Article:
In his first year as Michigan's head coach, Brady Hoke has surprised a lot of people. He arrived in Ann Arbor on January 11, more than nine months ago, to a congregation of supporters and skeptics. Most of the latter weren't impressed with him because of his then-overall record (47-50) and the fact that he's 52. Some felt he was a cop-out for bigger name choices like Jim Harbaugh and Les Miles, both of which weren't interested in the Michigan job. Yet Brady Hoke wasn't the bumbling idiot many unfairly expected him to be. There were considerably fewer critics after Hoke gave his first press conference. He showed skeptics exactly how much he cared about Michigan, what it meant to him, what was important, and what he was going to do.
It was like he had said what everybody was thinking. Finally there was someone who cared—and cared deeply—about beating Ohio State. It was a rivalry that was personal to him. Finally there was someone who understood that you have to compete for the recruits in the state of Michigan and in the Midwest, particularly Ohio, which is a factory for blue chip recruits. And most importantly, there was finally someone who understood Michigan's tradition and how this job wasn't like any other job and how this is Michigan for God sakes.
The next few months were unexpectedly encouraging. Hoke had succeeded against one of the program's biggest recent challenges—finding a top-notch defensive coordinator—by hiring Greg Mattison away from the Baltimore Ravens. Then, with Mattison in tow, Hoke and his staff put together one of the best recruiting classes for 2012. They had locked down nine of the top ten prospects in the state of Michigan, and had also earned commitments from defensive end Mario Ojemudia and tight end Devin Funchess, both of whom had been previously considered locks for Michigan State. Spartans everywhere panicked as they watched the best players pick Michigan over their program. For a Michigan fan, and for anyone who had watched MSU coach Mark Dantonio continually beat out Rich Rodriguez for the best in-state players, it was a refreshing change of pace to see things going back to the way they were supposed to be.
Yet there were still lingering questions about the productivity Michigan would have on the field for the 2011 season. Would Denard Robinson still be utilized effectively? How will the defense grow and develop under defensive gurus Hoke and Mattison, and how quickly? Will there be any progress in the kicking game? What about an efficient running back to help keep the pressure and the injuries off of Denard?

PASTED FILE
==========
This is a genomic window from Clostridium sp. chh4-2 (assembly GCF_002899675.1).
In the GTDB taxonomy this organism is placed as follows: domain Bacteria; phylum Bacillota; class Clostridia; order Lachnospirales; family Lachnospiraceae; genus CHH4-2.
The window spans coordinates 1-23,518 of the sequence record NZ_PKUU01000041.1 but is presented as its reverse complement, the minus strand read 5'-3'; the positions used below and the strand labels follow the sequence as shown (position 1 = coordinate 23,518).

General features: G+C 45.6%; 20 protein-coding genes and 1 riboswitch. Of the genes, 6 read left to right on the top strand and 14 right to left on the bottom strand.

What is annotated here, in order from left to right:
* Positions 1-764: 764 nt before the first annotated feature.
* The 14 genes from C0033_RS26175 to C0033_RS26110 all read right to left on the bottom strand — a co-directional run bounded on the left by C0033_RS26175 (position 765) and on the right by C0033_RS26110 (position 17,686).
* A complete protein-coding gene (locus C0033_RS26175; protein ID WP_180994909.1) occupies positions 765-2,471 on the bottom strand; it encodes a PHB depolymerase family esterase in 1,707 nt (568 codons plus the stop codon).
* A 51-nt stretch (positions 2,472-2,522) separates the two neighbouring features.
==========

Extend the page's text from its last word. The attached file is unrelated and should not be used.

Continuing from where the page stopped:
When the 2011 season approached, a lot of Michigan fans were anxious and nervous, the sort of excitement that is rarely positive. Brady Hoke had done things so well, had gotten so much good press, so many great recruits, that now we'd see just how rough things were. These fears, even though they still remain somewhat, were largely unsubstantiated. Michigan came out against Western Michigan and, although it got off to a rocky start, dominated the Broncos defensively and scored two defensive touchdowns. Hoke and Mattison had apparently done a remarkable job improving the defense, and they'd done it quickly. Then against Notre Dame, Michigan found a way to win with an explosive offense and a defense, while not excellent nor horrible, made stops when it needed to. Michigan went on to win all of its first six games, the last of which was on the road against Northwestern. With the exception of a close victory over a formidable Notre Dame, for the rest of those games, Michigan did not escape by an eyelash because of horrible defense, as it so often had under Rodriguez. It won decisively.
Brady Hoke has surpassed expectations, so much so that he's even started to win over his most hateful critics. Back in July, I had put together a quick run-down of the expectations that Hoke was facing for the then-upcoming 2011 season. The list included expectations of differing priority: for instance, winning the Big Ten fell at medium because it's Brady Hoke first year, but notching at least 8 wins was considered a high priority.
So far, Hoke has met all of those expectations except the two with the highest priority: snapping the losing streaks against Michigan State and Ohio State. He and his team will have the chance to snap the losses in the Michigan State rivalry this weekend.
It's no secret that beating your rivals goes a long way to making you look good as a coaching hire, and it obviously makes the alumni, donors, players, and fans very happy. However, it's almost an unfair reality that a large part of Hoke's first season at Michigan will be remembered in how he won or lost against the school's two most hated rivals. This is pretty much the nature of the beast. Both Charles Woodson and Desmond Howard cinched Heisman candidacies with how they played (and won) over Ohio State—and, remembering Woodson's one-handed interception, Michigan State.